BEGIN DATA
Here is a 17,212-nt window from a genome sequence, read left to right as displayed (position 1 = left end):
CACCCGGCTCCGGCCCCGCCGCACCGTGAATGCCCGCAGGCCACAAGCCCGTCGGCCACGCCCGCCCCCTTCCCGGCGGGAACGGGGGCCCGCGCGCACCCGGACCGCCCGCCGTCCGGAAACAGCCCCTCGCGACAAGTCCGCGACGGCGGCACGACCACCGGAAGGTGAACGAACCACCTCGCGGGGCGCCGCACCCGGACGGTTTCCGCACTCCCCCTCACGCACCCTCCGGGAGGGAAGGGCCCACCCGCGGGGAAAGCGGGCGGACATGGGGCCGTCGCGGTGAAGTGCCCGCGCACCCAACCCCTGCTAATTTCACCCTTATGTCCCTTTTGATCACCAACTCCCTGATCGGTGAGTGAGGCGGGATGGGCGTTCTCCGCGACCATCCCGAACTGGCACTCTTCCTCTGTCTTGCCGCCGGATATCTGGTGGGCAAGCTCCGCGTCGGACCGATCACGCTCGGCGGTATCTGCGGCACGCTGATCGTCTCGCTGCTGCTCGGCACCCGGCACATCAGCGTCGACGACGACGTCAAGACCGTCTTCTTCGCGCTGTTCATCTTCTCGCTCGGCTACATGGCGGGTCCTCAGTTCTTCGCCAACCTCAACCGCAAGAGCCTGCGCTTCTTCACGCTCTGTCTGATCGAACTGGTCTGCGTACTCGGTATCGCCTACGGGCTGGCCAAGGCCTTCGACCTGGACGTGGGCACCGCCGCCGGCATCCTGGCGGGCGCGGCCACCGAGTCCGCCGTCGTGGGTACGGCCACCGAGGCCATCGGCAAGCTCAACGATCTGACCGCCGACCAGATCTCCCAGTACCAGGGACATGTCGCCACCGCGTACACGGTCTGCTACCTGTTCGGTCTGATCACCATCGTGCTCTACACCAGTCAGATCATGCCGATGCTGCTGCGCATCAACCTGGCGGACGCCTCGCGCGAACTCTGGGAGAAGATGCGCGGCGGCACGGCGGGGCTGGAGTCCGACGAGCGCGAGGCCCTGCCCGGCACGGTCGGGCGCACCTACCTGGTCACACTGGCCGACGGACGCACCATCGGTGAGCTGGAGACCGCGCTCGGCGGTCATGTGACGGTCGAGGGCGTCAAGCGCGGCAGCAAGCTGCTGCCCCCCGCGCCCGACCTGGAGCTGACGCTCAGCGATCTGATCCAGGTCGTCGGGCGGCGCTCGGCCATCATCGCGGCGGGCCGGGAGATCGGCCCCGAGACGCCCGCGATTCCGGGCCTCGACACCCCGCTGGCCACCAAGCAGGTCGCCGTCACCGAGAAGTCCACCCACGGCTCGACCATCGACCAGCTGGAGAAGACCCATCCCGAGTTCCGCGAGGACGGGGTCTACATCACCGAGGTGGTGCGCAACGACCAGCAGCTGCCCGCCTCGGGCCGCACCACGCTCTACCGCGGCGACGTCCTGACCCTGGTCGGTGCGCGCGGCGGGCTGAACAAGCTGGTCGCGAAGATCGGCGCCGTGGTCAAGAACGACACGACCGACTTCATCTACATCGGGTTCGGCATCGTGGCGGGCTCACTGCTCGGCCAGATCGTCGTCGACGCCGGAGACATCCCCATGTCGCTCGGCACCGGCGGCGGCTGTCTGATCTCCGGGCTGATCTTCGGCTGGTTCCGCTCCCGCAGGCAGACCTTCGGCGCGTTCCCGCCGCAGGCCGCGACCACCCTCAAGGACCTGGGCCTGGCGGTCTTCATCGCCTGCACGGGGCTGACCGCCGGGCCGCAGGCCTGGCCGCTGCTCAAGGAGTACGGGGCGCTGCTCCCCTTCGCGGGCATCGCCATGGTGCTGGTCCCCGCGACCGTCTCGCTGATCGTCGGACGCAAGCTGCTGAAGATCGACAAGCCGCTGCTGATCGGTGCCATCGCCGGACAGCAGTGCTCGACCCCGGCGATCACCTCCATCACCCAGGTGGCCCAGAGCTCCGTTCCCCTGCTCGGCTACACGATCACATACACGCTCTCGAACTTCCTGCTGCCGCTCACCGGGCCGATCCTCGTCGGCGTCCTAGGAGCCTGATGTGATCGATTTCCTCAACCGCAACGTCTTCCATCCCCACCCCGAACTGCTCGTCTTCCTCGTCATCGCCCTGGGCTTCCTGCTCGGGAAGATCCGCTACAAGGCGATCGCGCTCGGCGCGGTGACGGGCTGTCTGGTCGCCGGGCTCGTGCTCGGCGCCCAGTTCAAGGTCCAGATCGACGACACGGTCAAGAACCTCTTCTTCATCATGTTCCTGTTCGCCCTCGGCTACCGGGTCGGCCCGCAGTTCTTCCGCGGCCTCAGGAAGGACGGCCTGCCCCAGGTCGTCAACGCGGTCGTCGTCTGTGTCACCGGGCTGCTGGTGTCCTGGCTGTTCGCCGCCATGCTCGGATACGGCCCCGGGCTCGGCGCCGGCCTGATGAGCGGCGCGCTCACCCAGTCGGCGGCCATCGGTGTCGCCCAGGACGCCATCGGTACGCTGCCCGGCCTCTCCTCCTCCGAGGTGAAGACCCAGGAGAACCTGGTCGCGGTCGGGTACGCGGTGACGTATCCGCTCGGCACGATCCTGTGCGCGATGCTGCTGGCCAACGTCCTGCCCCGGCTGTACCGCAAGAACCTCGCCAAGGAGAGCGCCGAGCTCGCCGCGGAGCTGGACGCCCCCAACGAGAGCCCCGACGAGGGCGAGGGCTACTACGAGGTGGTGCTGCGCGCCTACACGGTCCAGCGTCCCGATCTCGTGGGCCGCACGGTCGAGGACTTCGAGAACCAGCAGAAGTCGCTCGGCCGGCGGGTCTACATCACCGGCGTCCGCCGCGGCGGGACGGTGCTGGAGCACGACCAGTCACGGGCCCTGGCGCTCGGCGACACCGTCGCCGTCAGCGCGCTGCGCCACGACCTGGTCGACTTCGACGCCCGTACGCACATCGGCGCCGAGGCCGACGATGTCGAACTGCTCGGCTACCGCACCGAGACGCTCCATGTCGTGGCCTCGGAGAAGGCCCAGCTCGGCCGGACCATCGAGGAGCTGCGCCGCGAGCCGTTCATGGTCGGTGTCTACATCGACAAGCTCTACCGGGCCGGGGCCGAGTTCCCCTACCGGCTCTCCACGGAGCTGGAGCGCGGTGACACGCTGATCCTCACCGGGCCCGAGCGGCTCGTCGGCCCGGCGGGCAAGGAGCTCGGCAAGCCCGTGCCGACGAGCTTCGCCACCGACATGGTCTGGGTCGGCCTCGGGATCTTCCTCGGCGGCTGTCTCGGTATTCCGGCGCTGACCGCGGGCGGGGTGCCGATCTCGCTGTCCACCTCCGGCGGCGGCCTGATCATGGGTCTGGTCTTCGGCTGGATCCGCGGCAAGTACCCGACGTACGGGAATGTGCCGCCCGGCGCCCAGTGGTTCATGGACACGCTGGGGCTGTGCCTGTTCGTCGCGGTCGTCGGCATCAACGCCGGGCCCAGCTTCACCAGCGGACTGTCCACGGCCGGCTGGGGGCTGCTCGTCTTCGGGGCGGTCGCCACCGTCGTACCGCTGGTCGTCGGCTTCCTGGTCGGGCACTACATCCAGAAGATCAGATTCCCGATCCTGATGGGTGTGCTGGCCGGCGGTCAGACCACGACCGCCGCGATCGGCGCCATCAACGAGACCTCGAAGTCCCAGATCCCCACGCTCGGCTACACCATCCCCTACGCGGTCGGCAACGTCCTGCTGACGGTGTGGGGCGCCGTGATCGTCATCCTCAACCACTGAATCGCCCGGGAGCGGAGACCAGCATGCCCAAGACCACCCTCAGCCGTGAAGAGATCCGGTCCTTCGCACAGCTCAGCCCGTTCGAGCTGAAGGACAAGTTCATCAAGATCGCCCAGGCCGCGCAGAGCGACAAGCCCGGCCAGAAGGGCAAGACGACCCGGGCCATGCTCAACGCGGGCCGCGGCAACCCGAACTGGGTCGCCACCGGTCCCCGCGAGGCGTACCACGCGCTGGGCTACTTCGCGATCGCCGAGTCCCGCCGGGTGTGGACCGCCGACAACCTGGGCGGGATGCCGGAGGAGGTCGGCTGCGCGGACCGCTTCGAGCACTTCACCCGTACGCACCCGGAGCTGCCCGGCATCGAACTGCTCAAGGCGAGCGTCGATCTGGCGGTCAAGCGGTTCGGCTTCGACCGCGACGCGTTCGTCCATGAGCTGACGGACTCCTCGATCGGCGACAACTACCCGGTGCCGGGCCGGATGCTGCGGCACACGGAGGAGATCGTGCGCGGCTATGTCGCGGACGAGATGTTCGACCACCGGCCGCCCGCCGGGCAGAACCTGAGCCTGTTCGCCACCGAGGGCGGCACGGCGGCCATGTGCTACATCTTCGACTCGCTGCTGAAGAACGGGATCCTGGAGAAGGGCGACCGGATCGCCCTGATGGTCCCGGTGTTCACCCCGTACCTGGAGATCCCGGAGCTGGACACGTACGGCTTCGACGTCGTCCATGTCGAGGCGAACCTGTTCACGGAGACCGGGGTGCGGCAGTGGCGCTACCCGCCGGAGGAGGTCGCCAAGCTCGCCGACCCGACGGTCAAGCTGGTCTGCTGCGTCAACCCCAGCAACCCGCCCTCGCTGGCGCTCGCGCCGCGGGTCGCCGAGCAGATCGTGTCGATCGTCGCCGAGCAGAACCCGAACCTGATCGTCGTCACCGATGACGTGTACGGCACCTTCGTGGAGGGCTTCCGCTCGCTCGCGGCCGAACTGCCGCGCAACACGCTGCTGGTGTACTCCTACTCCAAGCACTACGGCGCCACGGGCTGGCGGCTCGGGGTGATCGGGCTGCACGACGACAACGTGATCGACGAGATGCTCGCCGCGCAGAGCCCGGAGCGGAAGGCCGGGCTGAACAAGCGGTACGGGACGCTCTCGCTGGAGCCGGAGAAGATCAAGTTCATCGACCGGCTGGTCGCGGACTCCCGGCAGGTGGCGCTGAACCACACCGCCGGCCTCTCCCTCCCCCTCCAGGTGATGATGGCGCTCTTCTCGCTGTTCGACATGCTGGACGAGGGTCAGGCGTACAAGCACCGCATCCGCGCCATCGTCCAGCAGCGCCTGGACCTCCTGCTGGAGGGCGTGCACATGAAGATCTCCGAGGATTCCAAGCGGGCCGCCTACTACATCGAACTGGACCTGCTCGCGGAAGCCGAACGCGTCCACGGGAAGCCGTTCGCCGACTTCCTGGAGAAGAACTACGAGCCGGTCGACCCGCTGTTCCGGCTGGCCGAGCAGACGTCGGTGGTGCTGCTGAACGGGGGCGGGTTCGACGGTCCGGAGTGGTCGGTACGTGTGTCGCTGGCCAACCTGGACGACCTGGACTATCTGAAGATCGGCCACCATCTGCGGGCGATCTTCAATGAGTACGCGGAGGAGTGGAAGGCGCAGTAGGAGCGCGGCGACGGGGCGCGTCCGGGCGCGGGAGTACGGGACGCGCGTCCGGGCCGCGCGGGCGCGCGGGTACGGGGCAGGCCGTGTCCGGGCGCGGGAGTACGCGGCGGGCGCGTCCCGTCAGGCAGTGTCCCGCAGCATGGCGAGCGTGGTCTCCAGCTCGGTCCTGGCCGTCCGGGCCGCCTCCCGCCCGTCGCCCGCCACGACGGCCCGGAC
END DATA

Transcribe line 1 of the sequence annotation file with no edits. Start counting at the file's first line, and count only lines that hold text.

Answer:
Here is a 17,212-nt window from a genome sequence, read left to right as displayed (position 1 = left end):